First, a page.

After you have them placed, draw a box at the other end for the figures to exit into. Having a visually clear ‘all done is SO important for working with ASD students, as it makes new tasks less overwhelming for them.

If the set up is clear visually, your students should be able to either imitate your model or move the figures with hand over hand physical prompting. This is not a following directions task! 

Once your students show that they have the idea, fade out whatever prompts you were using and then shoebox, as well! 

The photos to the left show two different playground play sequences for teaching kids who have very limited play skills and need steps broken down. 

Autism: Using shoeboxes to teach play skills by Looks Like Language
The sliding board photos show what the sequence of play could look like when your student is ready to have the shoebox removed. Notice how all of the figures disappear after the play sequence?

Once the physical movements of the play sequence are easy, it is time to add the language! 

The first step is using photos of your play sequence to make an adapted book and add the language there. 

Then move on to different play sequences. Adapted books and file folder sentence activities are my preferred way to go!

Don’t worry about adapting the toys with velcro, since your higher level students can still use them to play. Just take them out of the box! They may ask you at first why there is velcro on the toys, but then they ignore it. 

Warning: Don’t do what I did and store the pieces with velcro in a hot attic like I did and get a sticky mess! :(


Getting Started with Autism- free download from Looks Like Language!

Did you get the free Getting Started with Autism Guide yet? Check it out by clicking here

Don't miss this helpful freebie!

Enjoy! Linda

Scrounging for Therapy- Tips for Inexpensive Therapy Materials

Scrounging for therapy? Absolutely!

Preschoolers need to play, so that means you need a variety of materials to match your themes. Yes, it is extra work in the beginning, but the lovely thing about it is that once you have accumulated enough treasures, you can work on a wide variety of goals in your groups since the theme ties it all together!

Scrounging for Therapy- Tips for Adapting Inexpensive Materials
There are many inexpensive books, activities and other materials made for entertaining preschoolers that can easily be adapted for therapy. Surprisingly enough, you won't always find these at the Target Dollar Spot or the Dollar Store.

Keep your eyes open for sweet finds at pharmacies, grocery stores and other places where kids can get antsy!

Besides books, preschoolers often need props for everything to learn to play. Gather up as many theme related 3D items as you can at yard sales, supplement them with boxes, containers and assorted junk, and fill in the rest with paper pictures.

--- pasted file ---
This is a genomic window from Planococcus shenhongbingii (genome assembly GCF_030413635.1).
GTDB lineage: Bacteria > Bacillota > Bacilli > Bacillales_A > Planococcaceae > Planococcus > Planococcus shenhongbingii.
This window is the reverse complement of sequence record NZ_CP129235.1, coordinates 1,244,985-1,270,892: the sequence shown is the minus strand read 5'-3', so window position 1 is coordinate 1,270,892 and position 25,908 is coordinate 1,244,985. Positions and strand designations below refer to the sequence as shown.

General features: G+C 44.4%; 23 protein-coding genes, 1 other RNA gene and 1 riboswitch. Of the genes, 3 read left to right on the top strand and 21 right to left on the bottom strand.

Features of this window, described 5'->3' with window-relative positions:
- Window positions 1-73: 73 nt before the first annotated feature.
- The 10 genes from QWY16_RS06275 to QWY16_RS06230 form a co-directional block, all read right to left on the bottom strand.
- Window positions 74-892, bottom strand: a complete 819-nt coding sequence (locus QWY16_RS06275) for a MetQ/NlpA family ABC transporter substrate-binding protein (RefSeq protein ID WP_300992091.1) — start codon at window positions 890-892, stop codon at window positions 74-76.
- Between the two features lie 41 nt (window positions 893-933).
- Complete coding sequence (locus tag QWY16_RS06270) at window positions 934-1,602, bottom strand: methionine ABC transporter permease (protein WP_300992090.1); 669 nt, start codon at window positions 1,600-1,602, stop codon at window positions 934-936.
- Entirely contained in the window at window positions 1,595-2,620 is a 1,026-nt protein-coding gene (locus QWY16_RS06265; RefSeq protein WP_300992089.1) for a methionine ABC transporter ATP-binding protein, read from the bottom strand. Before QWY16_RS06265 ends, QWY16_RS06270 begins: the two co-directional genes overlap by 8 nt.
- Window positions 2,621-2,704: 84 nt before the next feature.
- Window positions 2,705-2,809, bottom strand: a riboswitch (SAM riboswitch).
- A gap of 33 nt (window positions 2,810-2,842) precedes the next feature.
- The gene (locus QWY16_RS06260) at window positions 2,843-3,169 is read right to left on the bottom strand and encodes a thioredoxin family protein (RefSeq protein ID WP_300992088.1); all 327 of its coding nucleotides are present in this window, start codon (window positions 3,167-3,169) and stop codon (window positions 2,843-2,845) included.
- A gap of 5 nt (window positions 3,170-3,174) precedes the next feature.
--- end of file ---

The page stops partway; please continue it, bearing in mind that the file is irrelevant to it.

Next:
Scrounging for therapy- inexpensive ideas from Looks Like Language!
You know by now that I love page protectors. When I opened up the ones in my playground binder, these are the goodies that I found. 

The Playground Game is an open ended picture game from an old Sesame Street magazine. Remember that I recommended you look out for them at garage sales in my last post? This is a good example of why you should! You can easily make your own version, though with a great photo from a children's book or from a Google search. Just laminate it and cut it into large, simple shapes.

Scrounging for therapy- inexpensive ideas from Looks Like Language!
Check out this Sesame Street playground picture that got turned into a File Folder Sentence Activity! This is how the whole set got started.

This one was made for a student of mine who loved The Wiggles. It worked so well, I tried to figure out a way to use it for my more concrete kids at play level and developed File Folder Activities.


Scrounging for therapy- inexpensive ideas from Looks Like Language!
To the right is a plastic cling activity – heaven knows where I found it, but I sure wish I could draw like that! These activities are fun for giving directions and describing. Tell the student which kid to find by describing them. Then give directions for where exactly to place it in the picture.

Scrounging for therapy- inexpensive ideas from Looks Like Language!
Next comes a simple adapted book for the playground. It works well because there is one playground item per page with simple drawings to elicit the action as well as the label. If you work in a school, the Scholastic flyers the classrooms send out can be a great source for inexpensive books. 

Scrounging for therapy- inexpensive ideas from Looks Like Language!
Next is an example of a work sheet from a very old workbook that was modified to use an open ended group game. After providing a response, the students took a child and figured out where to put the picture based on how the child was moving. 

Work on expressive skills when the activity is done using a clean up game. Students love to be the teacher, so have them take turns telling about one of the pieces. If they used their target correctly, they picked up that piece. Count to see who got the most, and then everyone puts their picture back in the bag. Language and putting away help all at the same time!

But, what about the kids who don’t even know how to play? Come back next week to get some tips!

Enjoy!